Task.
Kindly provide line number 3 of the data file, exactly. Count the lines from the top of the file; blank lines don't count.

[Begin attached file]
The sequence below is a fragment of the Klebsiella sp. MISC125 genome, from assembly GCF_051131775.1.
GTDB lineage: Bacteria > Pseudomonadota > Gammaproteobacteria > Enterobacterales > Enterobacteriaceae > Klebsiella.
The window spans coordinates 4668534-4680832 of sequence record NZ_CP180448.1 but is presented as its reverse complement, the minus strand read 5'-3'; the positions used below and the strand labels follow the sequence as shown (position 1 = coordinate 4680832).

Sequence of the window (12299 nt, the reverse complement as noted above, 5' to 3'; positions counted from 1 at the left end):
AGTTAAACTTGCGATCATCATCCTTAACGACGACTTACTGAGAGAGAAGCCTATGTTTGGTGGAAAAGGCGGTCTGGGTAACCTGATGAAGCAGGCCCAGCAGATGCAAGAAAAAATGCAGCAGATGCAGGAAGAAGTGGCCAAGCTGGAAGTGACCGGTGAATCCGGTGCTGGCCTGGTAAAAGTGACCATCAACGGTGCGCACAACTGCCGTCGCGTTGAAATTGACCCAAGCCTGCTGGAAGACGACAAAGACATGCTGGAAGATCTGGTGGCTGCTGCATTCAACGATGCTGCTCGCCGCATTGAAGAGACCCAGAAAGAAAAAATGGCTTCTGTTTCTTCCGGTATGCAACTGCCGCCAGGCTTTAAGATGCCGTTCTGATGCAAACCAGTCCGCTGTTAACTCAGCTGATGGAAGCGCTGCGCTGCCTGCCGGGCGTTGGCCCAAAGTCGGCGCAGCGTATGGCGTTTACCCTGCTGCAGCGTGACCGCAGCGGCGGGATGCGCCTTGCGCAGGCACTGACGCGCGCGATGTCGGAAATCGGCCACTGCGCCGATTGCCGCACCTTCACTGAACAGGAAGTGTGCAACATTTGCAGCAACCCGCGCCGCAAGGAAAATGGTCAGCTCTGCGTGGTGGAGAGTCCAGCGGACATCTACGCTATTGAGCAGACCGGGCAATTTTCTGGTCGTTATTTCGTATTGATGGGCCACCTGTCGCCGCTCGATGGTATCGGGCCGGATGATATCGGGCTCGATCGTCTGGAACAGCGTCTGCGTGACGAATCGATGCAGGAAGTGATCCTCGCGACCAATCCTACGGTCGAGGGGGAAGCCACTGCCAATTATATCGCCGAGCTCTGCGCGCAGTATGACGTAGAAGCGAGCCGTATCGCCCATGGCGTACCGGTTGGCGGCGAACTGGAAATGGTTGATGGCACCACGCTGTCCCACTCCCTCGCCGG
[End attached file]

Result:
The window spans coordinates 4668534-4680832 of sequence record NZ_CP180448.1 but is presented as its reverse complement, the minus strand read 5'-3'; the positions used below and the strand labels follow the sequence as shown (position 1 = coordinate 4680832).